Lawrence Livermore National Laboratory



Katie Lundquist

Simulation Toolkit

My research interests are broad within the areas of computational fluid dynamics (CFD) and scientific computing. I am interested the application of CFD to both environmental and engineering problems. Specific interests include atmospheric and Earth system modeling, transport and dispersion, multi-scale multi-physics model development, turbulence, large-eddy simulation, immersed boundary methods, physics parameterizations, and aerodynamics.  lundquist3@llnl.gov or call
925-422-3910


Contact us at:  windpower@llnl.gov or call  925-422-7108

Jeffrey Mirocha

Atmospheric Science

Jeff Mirocha is an atmospheric scientist with interests in boundary-layer meteorology, turbulence, and multiscale atmospheric simulation. Over 14 years at LLNL, he has led and contributed to numerous projects involving geophysical, atmospheric dispersion, and renewable energy applications. He currently supports several wind energy projects, including mesoscale-to-microscale coupling, offshore wind resource sciences, and high-fidelity energy resource modeling, while also researching wildfire dynamics and emissions.  mirocha2@llnl.gov or call  925-422-4627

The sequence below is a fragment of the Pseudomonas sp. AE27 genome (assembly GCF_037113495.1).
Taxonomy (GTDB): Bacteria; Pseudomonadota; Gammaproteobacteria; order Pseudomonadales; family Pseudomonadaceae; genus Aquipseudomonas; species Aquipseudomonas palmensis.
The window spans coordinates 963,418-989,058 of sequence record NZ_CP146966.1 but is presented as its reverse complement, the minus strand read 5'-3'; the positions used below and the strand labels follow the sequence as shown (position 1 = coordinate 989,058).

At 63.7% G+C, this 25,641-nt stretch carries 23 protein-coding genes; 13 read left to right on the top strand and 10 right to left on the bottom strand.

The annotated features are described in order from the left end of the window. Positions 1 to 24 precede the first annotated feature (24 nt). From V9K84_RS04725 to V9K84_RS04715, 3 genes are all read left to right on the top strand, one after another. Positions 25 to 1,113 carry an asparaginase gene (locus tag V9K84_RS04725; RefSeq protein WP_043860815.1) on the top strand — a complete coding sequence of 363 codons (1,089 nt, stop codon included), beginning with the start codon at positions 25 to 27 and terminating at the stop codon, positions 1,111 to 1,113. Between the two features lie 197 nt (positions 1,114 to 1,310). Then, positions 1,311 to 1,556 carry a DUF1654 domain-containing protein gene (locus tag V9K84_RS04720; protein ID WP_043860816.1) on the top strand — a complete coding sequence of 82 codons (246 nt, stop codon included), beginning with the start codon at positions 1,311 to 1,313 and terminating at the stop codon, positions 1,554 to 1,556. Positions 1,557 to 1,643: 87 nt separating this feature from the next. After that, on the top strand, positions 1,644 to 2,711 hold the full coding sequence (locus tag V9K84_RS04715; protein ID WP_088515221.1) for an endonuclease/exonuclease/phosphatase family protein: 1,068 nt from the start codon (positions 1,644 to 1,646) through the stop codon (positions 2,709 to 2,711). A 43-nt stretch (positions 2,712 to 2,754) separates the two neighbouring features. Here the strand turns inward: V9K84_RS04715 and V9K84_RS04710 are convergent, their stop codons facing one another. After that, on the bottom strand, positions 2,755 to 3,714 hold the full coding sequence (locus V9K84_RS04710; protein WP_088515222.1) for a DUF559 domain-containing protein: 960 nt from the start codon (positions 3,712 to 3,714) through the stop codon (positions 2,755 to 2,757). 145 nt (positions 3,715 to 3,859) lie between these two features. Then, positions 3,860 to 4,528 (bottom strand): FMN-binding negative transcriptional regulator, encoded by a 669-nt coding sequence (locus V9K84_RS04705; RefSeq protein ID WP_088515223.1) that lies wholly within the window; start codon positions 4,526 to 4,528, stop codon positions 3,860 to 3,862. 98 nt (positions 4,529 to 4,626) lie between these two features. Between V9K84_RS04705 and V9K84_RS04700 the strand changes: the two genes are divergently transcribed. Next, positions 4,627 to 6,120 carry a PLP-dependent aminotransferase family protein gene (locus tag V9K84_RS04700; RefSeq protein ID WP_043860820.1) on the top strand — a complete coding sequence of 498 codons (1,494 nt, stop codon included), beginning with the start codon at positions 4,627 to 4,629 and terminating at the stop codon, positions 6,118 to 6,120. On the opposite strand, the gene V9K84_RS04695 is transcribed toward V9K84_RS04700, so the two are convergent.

Sonia Wharton

Field Observations

I am a micrometeorologist with interests in wind energy and land surface-atmosphere flux exchange. My experience in wind energy research ranges from deploying lidar and in situ instrumentation to evaluating turbine power performance response. Currently I work on DOE funded projects in wind resource characterization. These include measurement studies to better understand flow over complex terrain, flow within wind farms, and plant-scale plant response to atmospheric conditions. I am also the PI of the Diablo Grassland AmeriFlux tower at Site 300 (Altamont, California) and co-PI of the Wind River Old-Growth Forest AmeriFlux tower in Washington State. At these sites we are measuring net carbon, water and energy exchange between natural ecosystems and the atmosphere. These measurements quantify whether these systems are a net carbon sink or source to the atmosphere.  wharton4@llnl.gov or call  925-422-9295